Citing “targeted attacks” on environmental NGOs under former CEO Rex Tillerson’s leadership, a research scholar on business and human rights says she will no longer serve as an advisor with ExxonMobil.
Sarah Labowitz, who co-founded the New York University Stern Center for Business and Human Rights with Michael Posner in 2013, told the Huffington Post that the company’s response to public criticism pushed her cut to any ties with ExxonMobil.
In a letter sent to Ben Soraci, president of the Exxon Foundation, Labowitz said ExxonMobil’s litigation strategy “undermines the democratic principles of our society and the vital role that civil society plays in it.”
The highly public spat comes at a time when Exxon is responding to accusations that it covered up the work of some of its own scientists, who concluded over 30 years ago that the company’s operations were contributing to climate change risks. The controversy prompted some state attorneys general to launch investigations into the company, most notably the state justice departments of New York and Massachusetts.
The energy giant in turn responded with its own litigation, which ironically accuses the New York and Massachusetts attorneys general of leading “improper and politically motivated investigations of ExxonMobil in a coordinated effort to silence and intimidate one side of the public policy debate on how to address climate change.”
The company’s aggressive lawsuits have in part motivated one if its financial beneficiaries in the U.S. House of Representatives.
Last year Lamar Smith, chair of the House science committee, launched what NGOs described as a climate science “witch hunt.” And last week Smith held a hearing to discuss how to “make the EPA great again” as the Texas Republican continues to attack the work of environmental organizations and government scientists. Meanwhile, the Securities and Exchange Commission (SEC) started its own investigation of ExxonMobil over accusations the company withheld material information from its shareholders.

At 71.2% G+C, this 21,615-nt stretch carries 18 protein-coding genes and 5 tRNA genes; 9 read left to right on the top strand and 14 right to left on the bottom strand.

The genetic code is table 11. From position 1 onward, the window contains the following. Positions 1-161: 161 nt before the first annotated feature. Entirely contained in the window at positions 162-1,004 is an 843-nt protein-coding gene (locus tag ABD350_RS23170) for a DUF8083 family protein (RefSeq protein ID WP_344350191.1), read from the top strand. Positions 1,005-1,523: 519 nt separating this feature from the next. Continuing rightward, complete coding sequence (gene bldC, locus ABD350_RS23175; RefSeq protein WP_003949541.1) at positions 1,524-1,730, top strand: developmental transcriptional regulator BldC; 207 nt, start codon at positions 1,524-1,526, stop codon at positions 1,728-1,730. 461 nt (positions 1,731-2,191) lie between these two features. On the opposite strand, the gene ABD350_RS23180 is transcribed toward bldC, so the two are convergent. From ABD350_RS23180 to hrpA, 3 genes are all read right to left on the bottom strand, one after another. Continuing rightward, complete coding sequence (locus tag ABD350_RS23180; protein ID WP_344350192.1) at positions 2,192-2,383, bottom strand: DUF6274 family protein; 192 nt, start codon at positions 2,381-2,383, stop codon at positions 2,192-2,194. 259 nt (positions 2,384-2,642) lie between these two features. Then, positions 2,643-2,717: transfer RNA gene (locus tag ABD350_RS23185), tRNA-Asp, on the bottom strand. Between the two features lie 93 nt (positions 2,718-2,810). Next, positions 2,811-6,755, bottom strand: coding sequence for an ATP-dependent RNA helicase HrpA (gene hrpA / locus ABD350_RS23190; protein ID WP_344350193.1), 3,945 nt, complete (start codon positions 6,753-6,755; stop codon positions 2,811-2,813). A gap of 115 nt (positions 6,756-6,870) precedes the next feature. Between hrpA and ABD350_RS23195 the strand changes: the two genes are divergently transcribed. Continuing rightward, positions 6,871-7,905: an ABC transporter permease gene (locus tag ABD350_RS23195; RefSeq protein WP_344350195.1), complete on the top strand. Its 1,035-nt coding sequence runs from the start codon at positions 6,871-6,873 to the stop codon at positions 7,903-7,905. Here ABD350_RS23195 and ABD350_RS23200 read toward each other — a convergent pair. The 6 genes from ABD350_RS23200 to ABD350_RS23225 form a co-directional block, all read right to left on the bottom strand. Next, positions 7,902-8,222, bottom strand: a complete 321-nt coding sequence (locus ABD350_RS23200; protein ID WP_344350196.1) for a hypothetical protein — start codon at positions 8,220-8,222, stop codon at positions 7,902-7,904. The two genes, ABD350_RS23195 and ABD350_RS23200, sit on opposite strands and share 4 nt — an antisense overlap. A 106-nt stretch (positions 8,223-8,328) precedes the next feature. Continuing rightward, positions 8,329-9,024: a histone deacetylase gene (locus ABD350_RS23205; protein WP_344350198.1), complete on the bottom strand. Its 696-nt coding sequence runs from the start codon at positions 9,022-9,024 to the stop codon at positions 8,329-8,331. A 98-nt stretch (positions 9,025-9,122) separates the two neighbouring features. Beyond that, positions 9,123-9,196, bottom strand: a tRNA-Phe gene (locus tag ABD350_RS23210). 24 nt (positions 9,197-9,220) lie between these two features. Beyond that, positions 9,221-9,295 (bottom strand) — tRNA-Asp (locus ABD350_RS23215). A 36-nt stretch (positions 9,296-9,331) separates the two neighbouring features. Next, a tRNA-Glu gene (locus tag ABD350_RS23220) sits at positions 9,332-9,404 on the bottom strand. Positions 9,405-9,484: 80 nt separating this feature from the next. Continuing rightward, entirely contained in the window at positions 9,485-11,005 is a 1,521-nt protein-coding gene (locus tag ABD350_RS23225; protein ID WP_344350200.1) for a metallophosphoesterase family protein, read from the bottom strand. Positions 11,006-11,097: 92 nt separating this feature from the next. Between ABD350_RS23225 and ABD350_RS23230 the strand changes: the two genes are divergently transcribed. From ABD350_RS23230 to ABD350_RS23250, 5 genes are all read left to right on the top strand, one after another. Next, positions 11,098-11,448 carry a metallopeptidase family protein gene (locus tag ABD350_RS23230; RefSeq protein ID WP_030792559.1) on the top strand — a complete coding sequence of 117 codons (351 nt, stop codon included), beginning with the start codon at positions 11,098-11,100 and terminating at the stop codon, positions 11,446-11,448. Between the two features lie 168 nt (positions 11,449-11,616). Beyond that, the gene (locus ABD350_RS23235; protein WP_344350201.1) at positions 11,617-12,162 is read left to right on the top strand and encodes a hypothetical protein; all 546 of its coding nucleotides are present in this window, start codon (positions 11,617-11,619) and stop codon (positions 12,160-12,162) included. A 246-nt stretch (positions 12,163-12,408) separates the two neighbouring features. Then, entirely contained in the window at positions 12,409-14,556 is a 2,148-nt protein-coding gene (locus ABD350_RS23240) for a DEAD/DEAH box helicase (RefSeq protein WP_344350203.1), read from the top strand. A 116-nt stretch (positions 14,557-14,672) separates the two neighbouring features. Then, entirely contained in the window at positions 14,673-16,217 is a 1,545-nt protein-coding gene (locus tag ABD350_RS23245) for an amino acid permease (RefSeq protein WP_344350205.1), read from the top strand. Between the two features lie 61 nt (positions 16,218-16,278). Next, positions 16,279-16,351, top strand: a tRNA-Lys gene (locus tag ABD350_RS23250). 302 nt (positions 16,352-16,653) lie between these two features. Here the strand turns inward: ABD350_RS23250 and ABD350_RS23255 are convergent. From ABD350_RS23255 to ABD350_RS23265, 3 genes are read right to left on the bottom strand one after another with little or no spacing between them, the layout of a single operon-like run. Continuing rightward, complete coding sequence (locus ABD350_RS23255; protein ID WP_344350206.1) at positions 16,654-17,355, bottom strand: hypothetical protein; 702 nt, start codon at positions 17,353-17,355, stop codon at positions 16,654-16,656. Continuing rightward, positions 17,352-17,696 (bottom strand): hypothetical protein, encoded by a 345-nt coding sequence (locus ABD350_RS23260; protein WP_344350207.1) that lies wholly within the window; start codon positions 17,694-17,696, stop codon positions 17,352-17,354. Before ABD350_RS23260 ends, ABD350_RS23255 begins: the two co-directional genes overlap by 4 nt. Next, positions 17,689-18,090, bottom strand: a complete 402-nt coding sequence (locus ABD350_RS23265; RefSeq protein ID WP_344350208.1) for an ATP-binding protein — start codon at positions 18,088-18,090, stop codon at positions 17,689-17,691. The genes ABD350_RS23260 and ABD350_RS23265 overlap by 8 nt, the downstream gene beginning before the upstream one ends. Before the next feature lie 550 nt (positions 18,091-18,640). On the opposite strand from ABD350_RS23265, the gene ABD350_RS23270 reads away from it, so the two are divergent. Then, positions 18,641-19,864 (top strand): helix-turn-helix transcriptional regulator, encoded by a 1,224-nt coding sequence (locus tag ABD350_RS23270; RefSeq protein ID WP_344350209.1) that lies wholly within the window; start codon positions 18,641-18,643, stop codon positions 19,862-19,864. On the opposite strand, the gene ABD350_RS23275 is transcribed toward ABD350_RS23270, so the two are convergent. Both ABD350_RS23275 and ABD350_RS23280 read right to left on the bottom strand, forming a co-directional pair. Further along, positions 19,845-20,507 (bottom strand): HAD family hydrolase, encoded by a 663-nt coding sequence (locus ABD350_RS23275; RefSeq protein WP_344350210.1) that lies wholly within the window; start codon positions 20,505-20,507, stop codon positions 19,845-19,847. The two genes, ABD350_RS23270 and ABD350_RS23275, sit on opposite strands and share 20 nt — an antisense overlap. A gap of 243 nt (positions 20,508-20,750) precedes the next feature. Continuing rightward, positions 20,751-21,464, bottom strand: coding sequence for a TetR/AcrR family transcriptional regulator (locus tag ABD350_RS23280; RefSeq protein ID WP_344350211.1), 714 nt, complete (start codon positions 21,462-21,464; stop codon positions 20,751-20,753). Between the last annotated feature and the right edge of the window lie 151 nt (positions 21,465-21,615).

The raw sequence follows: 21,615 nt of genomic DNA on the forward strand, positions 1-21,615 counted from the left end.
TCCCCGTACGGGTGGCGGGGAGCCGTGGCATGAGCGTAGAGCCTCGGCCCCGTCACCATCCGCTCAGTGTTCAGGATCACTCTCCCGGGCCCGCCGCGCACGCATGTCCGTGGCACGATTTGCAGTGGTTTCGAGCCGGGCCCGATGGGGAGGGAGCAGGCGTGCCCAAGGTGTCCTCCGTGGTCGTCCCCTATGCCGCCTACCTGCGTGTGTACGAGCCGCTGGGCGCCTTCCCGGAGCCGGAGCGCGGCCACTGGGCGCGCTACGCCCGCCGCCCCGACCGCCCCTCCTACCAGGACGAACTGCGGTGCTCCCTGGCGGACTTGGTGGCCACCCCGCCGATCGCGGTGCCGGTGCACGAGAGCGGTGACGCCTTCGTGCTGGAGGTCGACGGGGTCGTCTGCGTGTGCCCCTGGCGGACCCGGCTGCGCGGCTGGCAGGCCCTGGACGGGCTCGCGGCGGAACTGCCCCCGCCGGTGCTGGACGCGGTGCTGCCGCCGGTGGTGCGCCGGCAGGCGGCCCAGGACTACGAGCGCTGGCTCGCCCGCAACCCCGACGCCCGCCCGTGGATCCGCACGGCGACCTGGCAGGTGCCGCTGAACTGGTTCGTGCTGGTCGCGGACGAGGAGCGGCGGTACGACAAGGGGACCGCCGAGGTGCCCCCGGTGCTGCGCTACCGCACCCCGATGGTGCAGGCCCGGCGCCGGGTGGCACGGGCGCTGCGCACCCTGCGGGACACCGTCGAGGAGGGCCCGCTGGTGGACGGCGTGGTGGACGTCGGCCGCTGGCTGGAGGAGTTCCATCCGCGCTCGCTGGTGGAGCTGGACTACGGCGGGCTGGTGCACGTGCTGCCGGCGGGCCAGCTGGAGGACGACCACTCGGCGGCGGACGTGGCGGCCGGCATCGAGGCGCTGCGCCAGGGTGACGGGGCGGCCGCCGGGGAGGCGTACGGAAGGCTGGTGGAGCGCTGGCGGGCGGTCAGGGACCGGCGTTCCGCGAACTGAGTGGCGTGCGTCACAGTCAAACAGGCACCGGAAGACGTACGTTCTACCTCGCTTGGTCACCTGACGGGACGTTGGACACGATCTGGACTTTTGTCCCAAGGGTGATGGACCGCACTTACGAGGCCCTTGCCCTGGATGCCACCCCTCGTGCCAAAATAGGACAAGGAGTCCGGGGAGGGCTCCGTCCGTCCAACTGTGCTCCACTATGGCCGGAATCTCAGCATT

In interviews with both the Huffington Post and Motherboard, Labowitz accused ExxonMobil’s executives and attorneys of engaging in behavior that “is what you see in countries where the government tries to suppress human rights.” She told Ben Adler of Motherboard in a phone call that the company “defines conspiracy as routine advocacy, like holding meetings with government officials.”
ExxonMobil maintains that attorneys general are conspiring with NGOs to restrict debate when it comes to climate change. In an amended court filing the company submitted to a federal court in Fort Worth, Texas, last November, ExxonMobil’s attorneys said public officials such as New York Attorney General Eric Schneiderman “advocated for restrictions on speech and debate to accomplish that political agenda.”
From her perspective, Labowitz insisted ExxonMobil executives were once open-minded whenever she had the opportunity to discuss human rights issues with them. But over the past year, Labowitz claimed such discourse became less and less the case. While she said many at ExxonMobil have integrity and are respectful of science, she expressed disappointment in her letter to Soraci, writing that “instead of examining its own record and seeking to restore a respected place for itself in the public debate, Exxon has chosen to turn up the temperature on civil society groups.”
Meanwhile, Tillerson, who is now U.S. Secretary of State, has appeared to wash his hands of the matter. During his confirmation hearings, when he was asked about how much ExxonMobil knew about climate change, Tillerson responded: “Since I’m no longer with ExxonMobil, I can’t speak on their behalf. The question would have to be put to ExxonMobil.”
And while Tillerson and the company indicated in the past that they are open to a carbon tax and acknowledge the science behind manmade climate change, the company has been accused of spending millions to fund climate denier groups.
For now, the oil and gas giant offers a veneer that business is going on as usual. And Labowitz, who was affiliated with ExxonMobil since 2014, is still listed as a member of the company’s External Citizenship Advisory Panel as of press time.
Image credit: Minale Tattersfield
Leon Kaye has written for 3p since 2010 and become executive editor in 2018. His previous work includes writing for the Guardian as well as other online and print publications. In addition, he's worked in sales executive roles within technology and financial research companies, as well as for a public relations firm, for which he consulted with one of the globe’s leading sustainability initiatives. Currently living in Central California, he’s traveled to 70-plus countries and has lived and worked in South Korea, the United Arab Emirates and Uruguay.
Leon’s an alum of Fresno State, the University of Maryland, Baltimore County and the University of Southern California's Marshall Business School. He enjoys traveling abroad as well as exploring California’s Central Coast and the Sierra Nevadas.